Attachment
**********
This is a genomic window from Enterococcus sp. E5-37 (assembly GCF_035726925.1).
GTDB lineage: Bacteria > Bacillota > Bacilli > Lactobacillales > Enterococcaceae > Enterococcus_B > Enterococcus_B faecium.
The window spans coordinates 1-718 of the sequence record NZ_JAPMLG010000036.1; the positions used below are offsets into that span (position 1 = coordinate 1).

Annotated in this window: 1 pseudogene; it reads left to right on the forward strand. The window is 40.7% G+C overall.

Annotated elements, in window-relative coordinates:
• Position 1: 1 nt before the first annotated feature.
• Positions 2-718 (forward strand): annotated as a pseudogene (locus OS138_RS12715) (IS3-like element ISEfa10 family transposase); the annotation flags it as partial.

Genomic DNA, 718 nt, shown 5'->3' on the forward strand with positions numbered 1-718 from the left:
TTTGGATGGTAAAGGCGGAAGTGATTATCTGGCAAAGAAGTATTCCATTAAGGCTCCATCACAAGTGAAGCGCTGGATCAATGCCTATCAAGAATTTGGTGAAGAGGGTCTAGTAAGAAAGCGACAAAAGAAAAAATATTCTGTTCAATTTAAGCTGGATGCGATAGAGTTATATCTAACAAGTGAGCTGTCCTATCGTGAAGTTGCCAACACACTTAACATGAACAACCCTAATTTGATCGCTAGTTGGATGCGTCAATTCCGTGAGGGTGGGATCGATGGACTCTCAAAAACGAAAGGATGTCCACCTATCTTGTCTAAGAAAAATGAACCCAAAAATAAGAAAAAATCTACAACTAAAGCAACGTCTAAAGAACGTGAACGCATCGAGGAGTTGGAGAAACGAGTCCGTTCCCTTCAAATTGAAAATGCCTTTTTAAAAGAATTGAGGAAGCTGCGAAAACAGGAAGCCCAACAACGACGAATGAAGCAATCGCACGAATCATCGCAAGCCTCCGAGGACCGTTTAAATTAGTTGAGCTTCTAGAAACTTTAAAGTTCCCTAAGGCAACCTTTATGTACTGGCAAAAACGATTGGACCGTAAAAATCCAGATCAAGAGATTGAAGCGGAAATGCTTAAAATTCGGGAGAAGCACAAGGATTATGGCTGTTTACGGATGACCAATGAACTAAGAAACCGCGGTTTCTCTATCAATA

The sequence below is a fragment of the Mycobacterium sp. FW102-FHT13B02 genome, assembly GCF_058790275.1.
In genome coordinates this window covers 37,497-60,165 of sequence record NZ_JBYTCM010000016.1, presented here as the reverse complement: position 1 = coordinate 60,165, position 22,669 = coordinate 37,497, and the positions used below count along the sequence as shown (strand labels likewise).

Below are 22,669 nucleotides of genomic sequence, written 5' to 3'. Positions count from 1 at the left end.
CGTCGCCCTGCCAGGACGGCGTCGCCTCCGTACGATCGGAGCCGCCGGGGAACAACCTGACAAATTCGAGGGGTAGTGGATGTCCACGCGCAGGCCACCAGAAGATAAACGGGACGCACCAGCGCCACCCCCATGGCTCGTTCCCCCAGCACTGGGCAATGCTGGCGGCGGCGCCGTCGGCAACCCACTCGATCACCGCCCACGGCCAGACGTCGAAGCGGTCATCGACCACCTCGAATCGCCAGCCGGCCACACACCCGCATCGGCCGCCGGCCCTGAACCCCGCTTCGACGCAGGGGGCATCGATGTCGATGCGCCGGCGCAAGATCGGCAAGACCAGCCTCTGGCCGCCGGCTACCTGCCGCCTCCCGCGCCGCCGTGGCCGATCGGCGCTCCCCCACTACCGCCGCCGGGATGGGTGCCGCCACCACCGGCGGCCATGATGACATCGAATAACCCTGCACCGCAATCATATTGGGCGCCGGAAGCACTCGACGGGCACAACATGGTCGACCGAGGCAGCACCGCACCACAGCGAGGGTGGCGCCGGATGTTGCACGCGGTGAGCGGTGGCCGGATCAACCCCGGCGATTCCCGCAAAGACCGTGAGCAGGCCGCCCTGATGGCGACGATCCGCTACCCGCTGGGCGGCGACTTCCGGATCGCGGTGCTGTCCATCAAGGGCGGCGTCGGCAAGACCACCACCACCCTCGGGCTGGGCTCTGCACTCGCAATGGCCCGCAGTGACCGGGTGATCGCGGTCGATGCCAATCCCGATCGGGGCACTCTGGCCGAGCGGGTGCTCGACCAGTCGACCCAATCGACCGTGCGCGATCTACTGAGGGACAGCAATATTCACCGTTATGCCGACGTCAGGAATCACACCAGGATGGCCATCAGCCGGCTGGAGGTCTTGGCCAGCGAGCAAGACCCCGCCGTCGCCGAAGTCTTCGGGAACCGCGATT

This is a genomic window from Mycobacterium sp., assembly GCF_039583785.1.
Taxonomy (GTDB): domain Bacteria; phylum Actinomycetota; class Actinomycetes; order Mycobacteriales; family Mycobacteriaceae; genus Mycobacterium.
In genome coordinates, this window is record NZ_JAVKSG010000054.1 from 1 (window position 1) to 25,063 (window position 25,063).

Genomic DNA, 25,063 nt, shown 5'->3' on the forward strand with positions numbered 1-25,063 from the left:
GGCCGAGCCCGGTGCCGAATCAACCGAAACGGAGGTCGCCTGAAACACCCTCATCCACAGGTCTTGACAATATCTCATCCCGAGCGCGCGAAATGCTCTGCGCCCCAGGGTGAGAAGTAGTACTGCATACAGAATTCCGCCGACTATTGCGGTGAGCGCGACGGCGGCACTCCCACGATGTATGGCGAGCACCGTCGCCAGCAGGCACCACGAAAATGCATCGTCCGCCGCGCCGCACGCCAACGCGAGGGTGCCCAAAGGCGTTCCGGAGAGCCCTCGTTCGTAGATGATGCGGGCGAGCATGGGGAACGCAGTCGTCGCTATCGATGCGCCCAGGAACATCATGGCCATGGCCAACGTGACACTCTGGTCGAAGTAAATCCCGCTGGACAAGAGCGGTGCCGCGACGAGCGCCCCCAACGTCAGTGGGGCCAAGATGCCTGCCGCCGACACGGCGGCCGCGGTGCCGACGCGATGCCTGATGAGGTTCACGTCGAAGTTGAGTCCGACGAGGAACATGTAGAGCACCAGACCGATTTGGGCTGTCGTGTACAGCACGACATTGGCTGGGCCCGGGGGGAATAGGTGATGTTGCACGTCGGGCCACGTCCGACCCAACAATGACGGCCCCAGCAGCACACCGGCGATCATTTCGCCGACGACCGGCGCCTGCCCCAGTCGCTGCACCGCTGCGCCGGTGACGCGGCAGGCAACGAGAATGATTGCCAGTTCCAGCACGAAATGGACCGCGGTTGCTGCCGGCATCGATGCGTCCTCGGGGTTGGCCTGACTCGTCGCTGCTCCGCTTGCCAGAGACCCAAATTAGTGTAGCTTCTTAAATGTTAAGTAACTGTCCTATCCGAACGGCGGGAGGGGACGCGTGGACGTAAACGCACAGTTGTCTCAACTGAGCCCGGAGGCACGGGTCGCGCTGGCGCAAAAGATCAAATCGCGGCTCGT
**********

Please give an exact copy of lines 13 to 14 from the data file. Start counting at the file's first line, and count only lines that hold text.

CGTCGCCCTGCCAGGACGGCGTCGCCTCCGTACGATCGGAGCCGCCGGGGAACAACCTGACAAATTCGAGGGGTAGTGGATGTCCACGCGCAGGCCACCAGAAGATAAACGGGACGCACCAGCGCCACCCCCATGGCTCGTTCCCCCAGCACTGGGCAATGCTGGCGGCGGCGCCGTCGGCAACCCACTCGATCACCGCCCACGGCCAGACGTCGAAGCGGTCATCGACCACCTCGAATCGCCAGCCGGCCACACACCCGCATCGGCCGCCGGCCCTGAACCCCGCTTCGACGCAGGGGGCATCGATGTCGATGCGCCGGCGCAAGATCGGCAAGACCAGCCTCTGGCCGCCGGCTACCTGCCGCCTCCCGCGCCGCCGTGGCCGATCGGCGCTCCCCCACTACCGCCGCCGGGATGGGTGCCGCCACCACCGGCGGCCATGATGACATCGAATAACCCTGCACCGCAATCATATTGGGCGCCGGAAGCACTCGACGGGCACAACATGGTCGACCGAGGCAGCACCGCACCACAGCGAGGGTGGCGCCGGATGTTGCACGCGGTGAGCGGTGGCCGGATCAACCCCGGCGATTCCCGCAAAGACCGTGAGCAGGCCGCCCTGATGGCGACGATCCGCTACCCGCTGGGCGGCGACTTCCGGATCGCGGTGCTGTCCATCAAGGGCGGCGTCGGCAAGACCACCACCACCCTCGGGCTGGGCTCTGCACTCGCAATGGCCCGCAGTGACCGGGTGATCGCGGTCGATGCCAATCCCGATCGGGGCACTCTGGCCGAGCGGGTGCTCGACCAGTCGACCCAATCGACCGTGCGCGATCTACTGAGGGACAGCAATATTCACCGTTATGCCGACGTCAGGAATCACACCAGGATGGCCATCAGCCGGCTGGAGGTCTTGGCCAGCGAGCAAGACCCCGCCGTCGCCGAAGTCTTCGGGAACCGCGATT

This is a genomic window from Mycobacterium sp., assembly GCF_039583785.1.